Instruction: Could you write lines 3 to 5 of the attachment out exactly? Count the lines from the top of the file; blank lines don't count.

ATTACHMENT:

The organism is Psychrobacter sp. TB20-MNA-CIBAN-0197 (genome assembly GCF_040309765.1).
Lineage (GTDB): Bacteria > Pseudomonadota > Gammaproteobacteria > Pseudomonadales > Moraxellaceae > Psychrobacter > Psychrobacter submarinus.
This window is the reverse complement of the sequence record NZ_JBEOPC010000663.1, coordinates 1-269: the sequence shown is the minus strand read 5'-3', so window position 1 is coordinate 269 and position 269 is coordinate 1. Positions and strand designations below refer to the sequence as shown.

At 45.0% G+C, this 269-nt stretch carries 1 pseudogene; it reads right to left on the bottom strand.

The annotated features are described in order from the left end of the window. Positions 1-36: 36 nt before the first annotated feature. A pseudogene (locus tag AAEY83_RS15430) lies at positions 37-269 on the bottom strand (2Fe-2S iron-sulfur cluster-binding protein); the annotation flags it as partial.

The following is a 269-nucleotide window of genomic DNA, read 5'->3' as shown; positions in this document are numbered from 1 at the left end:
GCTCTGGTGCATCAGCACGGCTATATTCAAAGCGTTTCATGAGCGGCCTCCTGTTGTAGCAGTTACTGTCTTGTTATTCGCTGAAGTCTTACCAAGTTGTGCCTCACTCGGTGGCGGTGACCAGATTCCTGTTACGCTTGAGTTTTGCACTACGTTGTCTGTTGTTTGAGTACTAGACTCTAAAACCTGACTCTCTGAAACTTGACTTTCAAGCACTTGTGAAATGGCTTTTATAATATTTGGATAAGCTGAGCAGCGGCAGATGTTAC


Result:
This window is the reverse complement of the sequence record NZ_JBEOPC010000663.1, coordinates 1-269: the sequence shown is the minus strand read 5'-3', so window position 1 is coordinate 269 and position 269 is coordinate 1. Positions and strand designations below refer to the sequence as shown.

At 45.0% G+C, this 269-nt stretch carries 1 pseudogene; it reads right to left on the bottom strand.

The annotated features are described in order from the left end of the window. Positions 1-36: 36 nt before the first annotated feature. A pseudogene (locus tag AAEY83_RS15430) lies at positions 37-269 on the bottom strand (2Fe-2S iron-sulfur cluster-binding protein); the annotation flags it as partial.